The third Order of the Saints was like this. Now they were holy priests and few bishops, 100 in number, who used to dwell in desert places. They lived on vegetables and water and on the alms of the faithful, and held earthly things of no account, and wholly shunned back-biting and slander. These had different rules (of living), and different rituals of celebration, and also different tonsures, for some had the coronal tonsure and some the hair. And they had a different Paschal Solemnization, for some celebrated on the 14th and others on the 13th moon. This Order lasted through four reigns…..And their names are—Petran, bishop; Ultan, bishop; Colman, bishop; Edan, bishop; Lomnan, bishop; Senach, bishop. These were all bishops and many more. And these now were the priests—Fechan, priest; Airendan, Failan, Commian, Ernan, Cronan, and many other priests.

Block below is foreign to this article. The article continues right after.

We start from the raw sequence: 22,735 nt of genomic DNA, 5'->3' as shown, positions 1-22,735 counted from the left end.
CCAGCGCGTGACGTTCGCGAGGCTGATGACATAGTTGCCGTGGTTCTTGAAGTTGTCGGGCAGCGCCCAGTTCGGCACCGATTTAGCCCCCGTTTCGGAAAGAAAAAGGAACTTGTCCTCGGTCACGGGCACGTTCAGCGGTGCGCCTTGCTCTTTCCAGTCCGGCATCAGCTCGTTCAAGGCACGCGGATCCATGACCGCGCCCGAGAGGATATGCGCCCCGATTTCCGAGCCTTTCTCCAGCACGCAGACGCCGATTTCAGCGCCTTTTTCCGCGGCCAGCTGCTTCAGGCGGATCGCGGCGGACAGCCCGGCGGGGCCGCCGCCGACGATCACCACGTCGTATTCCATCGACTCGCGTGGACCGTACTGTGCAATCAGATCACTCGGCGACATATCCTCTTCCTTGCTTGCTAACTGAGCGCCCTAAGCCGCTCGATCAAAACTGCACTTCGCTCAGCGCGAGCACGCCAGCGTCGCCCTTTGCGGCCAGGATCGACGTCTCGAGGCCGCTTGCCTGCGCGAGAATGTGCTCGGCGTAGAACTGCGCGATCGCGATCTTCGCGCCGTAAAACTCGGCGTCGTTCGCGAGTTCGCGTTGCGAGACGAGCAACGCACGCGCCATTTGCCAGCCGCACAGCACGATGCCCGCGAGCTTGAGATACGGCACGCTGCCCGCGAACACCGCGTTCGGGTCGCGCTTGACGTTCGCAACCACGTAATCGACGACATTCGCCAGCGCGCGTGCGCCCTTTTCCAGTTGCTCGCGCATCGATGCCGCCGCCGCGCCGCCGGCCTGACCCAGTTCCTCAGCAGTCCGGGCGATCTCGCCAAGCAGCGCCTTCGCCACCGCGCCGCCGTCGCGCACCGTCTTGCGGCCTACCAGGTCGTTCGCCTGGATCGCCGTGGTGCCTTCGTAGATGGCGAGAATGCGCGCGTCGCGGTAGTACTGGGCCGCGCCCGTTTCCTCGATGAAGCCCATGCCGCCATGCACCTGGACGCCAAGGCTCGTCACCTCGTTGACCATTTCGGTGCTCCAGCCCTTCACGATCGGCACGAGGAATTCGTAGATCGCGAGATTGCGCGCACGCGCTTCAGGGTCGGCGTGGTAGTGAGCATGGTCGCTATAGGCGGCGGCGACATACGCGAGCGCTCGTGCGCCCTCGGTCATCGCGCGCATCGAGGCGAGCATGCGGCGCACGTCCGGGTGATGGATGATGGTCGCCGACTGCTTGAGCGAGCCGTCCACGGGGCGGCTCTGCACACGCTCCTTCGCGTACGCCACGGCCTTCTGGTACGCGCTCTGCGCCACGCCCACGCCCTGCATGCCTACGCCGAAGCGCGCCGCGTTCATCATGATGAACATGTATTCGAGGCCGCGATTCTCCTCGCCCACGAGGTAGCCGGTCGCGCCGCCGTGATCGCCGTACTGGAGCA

Note that the first Order was holiest, the second very holy, the third holy. The first glows like the sun, with the heat of charity; the second like the moon sheds a pallid light; the third shines with the bright hues of the dawn. When a bishop was appointed over the new diocese his first and most important work was the construction of a church. The churches of the 5th, 6th, and 7th centuries were very small and rudely built. The first churches were of wood and circular in shape, and there are 110 remains of these, but we have the remains of stone churches of the period, and we find they were built without cement, and the stones used were very large, from 6 to 17 feet long, which would take four men to lift.